Beijing has accused the United States of “extreme pressure and blackmailing” and vowed to retaliate after Mr Trump threatened more tariffs on $200bn of Chinese products.
The United States has now imposed tariffs on up to $450bn in Chinese goods, out of a total of $500bn of imports.
“The fundamental reality is that talk is cheap,” White House adviser Peter Navarro told reporters on a conference call, adding Beijing “may have underestimated the resolve of President Donald J. Trump”.
“If they thought that they could buy us off cheap with a few extra products sold and allow them to continue to steal our intellectual property and crown jewels, that was a miscalculation,” he added.
“Our phone lines are open; they have always been open,” said Mr Navarro, who has taken a hard-line stance against Beijing.
But he denied the latest dispute would damage the relationship between the two countries.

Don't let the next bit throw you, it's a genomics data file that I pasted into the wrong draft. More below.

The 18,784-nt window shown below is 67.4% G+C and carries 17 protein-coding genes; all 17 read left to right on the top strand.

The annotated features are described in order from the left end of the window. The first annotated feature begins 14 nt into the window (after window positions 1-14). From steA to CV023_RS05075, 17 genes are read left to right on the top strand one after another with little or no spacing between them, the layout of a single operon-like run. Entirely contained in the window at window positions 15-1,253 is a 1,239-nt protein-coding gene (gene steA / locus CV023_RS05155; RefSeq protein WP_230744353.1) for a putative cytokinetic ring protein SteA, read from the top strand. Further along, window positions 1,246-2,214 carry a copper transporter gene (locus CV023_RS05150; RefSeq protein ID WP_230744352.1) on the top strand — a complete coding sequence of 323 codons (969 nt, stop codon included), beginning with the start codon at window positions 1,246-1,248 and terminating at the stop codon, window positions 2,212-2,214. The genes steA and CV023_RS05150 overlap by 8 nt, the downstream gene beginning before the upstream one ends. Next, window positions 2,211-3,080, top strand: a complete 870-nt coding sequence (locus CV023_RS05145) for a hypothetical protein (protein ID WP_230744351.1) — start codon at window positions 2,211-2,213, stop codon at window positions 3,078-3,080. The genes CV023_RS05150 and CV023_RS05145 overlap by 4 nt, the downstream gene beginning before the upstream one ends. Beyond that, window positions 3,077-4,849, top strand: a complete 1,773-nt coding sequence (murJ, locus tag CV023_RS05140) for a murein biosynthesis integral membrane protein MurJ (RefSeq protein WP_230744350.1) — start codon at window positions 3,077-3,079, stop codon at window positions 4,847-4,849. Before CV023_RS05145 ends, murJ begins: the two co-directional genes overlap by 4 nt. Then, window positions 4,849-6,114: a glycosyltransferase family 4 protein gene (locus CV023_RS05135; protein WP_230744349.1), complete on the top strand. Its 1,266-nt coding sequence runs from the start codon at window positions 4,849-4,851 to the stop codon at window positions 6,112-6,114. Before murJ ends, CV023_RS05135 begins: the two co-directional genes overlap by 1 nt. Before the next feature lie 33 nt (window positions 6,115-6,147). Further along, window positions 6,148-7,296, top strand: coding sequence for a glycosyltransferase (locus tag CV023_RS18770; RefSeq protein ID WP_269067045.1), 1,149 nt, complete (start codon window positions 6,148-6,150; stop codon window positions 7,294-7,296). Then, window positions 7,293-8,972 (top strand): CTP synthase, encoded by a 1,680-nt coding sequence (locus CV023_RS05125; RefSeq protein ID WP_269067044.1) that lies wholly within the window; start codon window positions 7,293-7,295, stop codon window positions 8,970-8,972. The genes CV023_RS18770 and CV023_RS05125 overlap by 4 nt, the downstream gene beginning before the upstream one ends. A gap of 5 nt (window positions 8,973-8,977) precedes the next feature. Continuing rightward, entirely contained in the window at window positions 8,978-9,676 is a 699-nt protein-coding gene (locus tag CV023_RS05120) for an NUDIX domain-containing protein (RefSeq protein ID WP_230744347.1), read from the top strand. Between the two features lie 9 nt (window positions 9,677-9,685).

“This is a trade dispute – nothing more, nothing less,” he added. “President Trump has a great relationship with President Xi (Jinping of China).”
Investors had hoped Mr Trump’s loud threats were nothing more than bluster but as a trade war looms between the world’s two biggest economies, global stocks markets sank.
On Wall Street, the Dow Jones Industrial Average closed down 1.1% on Tuesday.
On Friday, the US decided to impose 25% tariffs on $50bn of Chinese products.
Beijing immediately retaliated by matching the US levy, but Mr Trump asked officials on Monday to identify $200bn of Chinese goods to be subject to a 10% tariff.